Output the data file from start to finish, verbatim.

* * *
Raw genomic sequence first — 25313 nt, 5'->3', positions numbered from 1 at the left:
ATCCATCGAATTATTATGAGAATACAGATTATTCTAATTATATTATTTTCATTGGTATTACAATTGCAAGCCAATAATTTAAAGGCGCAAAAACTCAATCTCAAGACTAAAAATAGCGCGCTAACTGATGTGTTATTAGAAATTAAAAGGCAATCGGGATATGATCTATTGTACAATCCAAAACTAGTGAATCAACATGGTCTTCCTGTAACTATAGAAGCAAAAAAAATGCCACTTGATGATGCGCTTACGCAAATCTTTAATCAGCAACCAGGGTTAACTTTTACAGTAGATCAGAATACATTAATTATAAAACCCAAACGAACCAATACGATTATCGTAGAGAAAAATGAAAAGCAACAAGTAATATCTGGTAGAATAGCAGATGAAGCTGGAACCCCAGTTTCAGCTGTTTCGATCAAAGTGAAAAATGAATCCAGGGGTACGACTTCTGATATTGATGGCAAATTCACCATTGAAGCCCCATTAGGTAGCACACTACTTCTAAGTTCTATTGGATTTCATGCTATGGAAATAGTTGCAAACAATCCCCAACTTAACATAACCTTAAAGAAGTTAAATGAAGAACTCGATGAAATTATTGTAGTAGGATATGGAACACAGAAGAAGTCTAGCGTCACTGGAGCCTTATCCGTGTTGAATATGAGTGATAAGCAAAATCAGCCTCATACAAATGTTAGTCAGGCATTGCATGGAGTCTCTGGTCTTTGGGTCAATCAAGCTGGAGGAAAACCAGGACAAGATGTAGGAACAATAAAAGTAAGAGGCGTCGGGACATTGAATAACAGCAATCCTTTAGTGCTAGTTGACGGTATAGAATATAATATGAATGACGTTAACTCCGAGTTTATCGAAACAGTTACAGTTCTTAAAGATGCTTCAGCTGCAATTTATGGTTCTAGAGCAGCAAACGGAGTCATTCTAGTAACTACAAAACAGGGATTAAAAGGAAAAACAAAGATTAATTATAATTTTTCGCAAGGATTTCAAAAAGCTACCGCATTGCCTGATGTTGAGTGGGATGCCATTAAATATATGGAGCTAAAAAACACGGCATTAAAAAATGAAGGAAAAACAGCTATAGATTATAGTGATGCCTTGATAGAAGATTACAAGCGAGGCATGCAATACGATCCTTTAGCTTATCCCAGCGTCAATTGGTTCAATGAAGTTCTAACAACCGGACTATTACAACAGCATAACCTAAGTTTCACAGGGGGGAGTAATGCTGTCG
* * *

Raw genomic sequence first — 25313 nt, 5'->3', positions numbered from 1 at the left:
ATCCATCGAATTATTATGAGAATACAGATTATTCTAATTATATTATTTTCATTGGTATTACAATTGCAAGCCAATAATTTAAAGGCGCAAAAACTCAATCTCAAGACTAAAAATAGCGCGCTAACTGATGTGTTATTAGAAATTAAAAGGCAATCGGGATATGATCTATTGTACAATCCAAAACTAGTGAATCAACATGGTCTTCCTGTAACTATAGAAGCAAAAAAAATGCCACTTGATGATGCGCTTACGCAAATCTTTAATCAGCAACCAGGGTTAACTTTTACAGTAGATCAGAATACATTAATTATAAAACCCAAACGAACCAATACGATTATCGTAGAGAAAAATGAAAAGCAACAAGTAATATCTGGTAGAATAGCAGATGAAGCTGGAACCCCAGTTTCAGCTGTTTCGATCAAAGTGAAAAATGAATCCAGGGGTACGACTTCTGATATTGATGGCAAATTCACCATTGAAGCCCCATTAGGTAGCACACTACTTCTAAGTTCTATTGGATTTCATGCTATGGAAATAGTTGCAAACAATCCCCAACTTAACATAACCTTAAAGAAGTTAAATGAAGAACTCGATGAAATTATTGTAGTAGGATATGGAACACAGAAGAAGTCTAGCGTCACTGGAGCCTTATCCGTGTTGAATATGAGTGATAAGCAAAATCAGCCTCATACAAATGTTAGTCAGGCATTGCATGGAGTCTCTGGTCTTTGGGTCAATCAAGCTGGAGGAAAACCAGGACAAGATGTAGGAACAATAAAAGTAAGAGGCGTCGGGACATTGAATAACAGCAATCCTTTAGTGCTAGTTGACGGTATAGAATATAATATGAATGACGTTAACTCCGAGTTTATCGAAACAGTTACAGTTCTTAAAGATGCTTCAGCTGCAATTTATGGTTCTAGAGCAGCAAACGGAGTCATTCTAGTAACTACAAAACAGGGATTAAAAGGAAAAACAAAGATTAATTATAATTTTTCGCAAGGATTTCAAAAAGCTACCGCATTGCCTGATGTTGAGTGGGATGCCATTAAATATATGGAGCTAAAAAACACGGCATTAAAAAATGAAGGAAAAACAGCTATAGATTATAGTGATGCCTTGATAGAAGATTACAAGCGAGGCATGCAATACGATCCTTTAGCTTATCCCAGCGTCAATTGGTTCAATGAAGTTCTAACAACCGGACTATTACAACAGCATAACCTAAGTTTCACAGGGGGGAGTAATGCTGTCG